The artwork at the Murray CSO is fundamentally rooted in the movement of water across the landscape of the Puget Sound Region. As the primary utility of the CSO facility is to temporarily divert water away from the wastewater treatment facility in order to prevent any negative ecological conditions of the Puget Sound, the conceptual focus of the artwork is highlight various zones water moves through on the progression from mountain to sea. This is executed through the use of rammed earth retaining wall, rock gardens, paving elements and wall inserts features. The materials selected for this artwork are natural, durable and of a sustainable nature. The artwork intends to encourage an awareness of water management and storage drawing a connection between the utility facility and the natural environment.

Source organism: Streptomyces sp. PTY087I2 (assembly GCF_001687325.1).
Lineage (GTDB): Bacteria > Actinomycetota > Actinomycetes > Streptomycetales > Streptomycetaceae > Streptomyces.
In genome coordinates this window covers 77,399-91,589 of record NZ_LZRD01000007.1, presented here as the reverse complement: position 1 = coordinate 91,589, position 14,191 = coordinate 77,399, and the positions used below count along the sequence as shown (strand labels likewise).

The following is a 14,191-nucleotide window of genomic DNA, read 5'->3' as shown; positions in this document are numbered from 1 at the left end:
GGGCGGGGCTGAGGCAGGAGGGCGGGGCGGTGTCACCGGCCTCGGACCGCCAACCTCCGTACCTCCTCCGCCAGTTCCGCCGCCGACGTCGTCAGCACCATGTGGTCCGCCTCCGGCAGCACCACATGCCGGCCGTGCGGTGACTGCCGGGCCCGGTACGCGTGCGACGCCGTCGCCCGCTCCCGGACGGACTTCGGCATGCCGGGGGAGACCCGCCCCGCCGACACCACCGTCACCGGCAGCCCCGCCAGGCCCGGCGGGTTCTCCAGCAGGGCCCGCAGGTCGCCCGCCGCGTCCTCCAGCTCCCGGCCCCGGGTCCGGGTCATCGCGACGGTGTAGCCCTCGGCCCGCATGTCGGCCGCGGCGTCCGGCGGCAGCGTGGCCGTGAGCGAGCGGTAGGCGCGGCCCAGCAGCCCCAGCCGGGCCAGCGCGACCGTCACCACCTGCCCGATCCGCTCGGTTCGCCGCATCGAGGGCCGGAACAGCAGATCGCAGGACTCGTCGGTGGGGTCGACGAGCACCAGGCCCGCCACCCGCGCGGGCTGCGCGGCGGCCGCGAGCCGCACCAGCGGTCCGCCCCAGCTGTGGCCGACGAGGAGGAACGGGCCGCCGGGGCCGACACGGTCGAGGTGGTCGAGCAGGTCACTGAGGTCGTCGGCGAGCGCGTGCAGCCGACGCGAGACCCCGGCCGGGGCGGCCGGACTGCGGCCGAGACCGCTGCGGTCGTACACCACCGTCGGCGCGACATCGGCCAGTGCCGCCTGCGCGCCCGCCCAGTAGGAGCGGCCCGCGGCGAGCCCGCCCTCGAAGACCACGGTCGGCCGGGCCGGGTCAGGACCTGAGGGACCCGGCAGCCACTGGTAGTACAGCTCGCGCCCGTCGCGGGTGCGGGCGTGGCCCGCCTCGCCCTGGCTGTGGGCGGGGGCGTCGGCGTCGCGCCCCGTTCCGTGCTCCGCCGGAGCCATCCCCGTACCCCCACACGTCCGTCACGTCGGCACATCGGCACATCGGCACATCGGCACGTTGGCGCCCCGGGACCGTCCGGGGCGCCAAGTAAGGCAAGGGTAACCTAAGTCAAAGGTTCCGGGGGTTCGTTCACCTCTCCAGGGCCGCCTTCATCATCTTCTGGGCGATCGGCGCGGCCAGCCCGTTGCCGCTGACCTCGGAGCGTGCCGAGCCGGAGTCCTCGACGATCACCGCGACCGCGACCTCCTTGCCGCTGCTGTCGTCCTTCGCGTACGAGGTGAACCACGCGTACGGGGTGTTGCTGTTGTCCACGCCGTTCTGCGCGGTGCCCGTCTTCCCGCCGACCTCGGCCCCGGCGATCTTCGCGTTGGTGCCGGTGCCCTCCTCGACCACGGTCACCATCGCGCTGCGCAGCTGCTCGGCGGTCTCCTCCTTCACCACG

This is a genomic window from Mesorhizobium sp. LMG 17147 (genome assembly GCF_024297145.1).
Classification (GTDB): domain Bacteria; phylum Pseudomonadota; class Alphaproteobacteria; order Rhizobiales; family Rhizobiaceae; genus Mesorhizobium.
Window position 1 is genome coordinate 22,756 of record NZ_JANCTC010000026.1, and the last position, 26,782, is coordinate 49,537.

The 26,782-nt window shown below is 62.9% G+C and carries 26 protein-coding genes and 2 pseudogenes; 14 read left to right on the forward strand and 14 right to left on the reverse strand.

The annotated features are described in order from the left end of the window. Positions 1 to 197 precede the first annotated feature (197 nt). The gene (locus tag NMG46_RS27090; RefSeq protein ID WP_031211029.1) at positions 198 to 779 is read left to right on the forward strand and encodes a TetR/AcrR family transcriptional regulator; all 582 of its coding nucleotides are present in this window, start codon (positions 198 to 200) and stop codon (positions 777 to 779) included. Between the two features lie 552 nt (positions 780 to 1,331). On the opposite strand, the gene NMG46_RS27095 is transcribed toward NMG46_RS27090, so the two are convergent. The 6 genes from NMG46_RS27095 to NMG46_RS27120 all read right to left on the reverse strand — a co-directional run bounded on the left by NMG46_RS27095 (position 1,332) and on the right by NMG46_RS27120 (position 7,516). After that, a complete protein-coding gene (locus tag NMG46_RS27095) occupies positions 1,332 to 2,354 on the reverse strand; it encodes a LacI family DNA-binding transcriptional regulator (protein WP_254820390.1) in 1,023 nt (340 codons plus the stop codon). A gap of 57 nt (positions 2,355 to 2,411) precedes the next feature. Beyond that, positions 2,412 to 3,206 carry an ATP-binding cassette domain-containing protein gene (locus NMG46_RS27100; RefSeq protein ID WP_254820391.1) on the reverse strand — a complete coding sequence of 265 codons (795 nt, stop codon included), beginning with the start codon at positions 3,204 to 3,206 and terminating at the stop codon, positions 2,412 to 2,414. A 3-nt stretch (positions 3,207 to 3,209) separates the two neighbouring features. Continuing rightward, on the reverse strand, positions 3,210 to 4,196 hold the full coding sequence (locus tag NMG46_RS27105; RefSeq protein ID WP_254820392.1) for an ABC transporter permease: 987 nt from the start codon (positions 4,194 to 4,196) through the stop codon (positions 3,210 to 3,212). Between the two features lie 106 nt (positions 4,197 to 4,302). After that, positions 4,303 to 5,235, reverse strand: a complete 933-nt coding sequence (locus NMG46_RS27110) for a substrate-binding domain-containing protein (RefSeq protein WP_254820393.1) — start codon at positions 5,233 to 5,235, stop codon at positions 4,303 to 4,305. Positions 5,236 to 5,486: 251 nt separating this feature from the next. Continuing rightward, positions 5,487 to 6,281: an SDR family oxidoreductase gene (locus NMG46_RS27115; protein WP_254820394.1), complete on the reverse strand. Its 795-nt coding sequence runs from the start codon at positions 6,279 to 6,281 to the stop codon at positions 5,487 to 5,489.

The rammed earth retaining walls create a series of episodes along the main stairway of the site that break the transition space into various ecological chapters that take form of rock gardens. There are a total of seven rock gardens that each highlights a particular geological condition of the transition from mountain to sea. The various rock gardens are created from particular stone types that generally occur within a given area between the Cascade Range and the Puget Sound. Furthermore, the stones selected for each rock garden are representative of a unique hydrological situation associated with the various zones along this transition. These include; high mountain granite, basalt columns, river stones, granite dry stack, coastal stones and pebbles. This transition is additionally highlighted by way of vertical slit inserts that occur along the main axial wall that parallels the staircase and serves as an anchoring element for site grade shift. These vertical inserts vary in material from granite, steel, and reclaimed residential components such as brick and wood. The material transition of the inserts is intrinsically linked to the transitioning rock gardens. The paving elements are small in-fills that also parallel the transition found in the rock garden. Together the paving in-fills, vertical wall inserts, rock gardens and rammed earth walls collectively encourage the overall shift that occurs as one ascends or descend through the park-like space. The rammed earth walls will have a topographical relief that is similar to the surface of undulating water. This surface manipulation of the rammed earth walls will be condensed and tight at the highest point and broad and expansive at the lowest point further emphasizing the behavior of water within a given geological zone.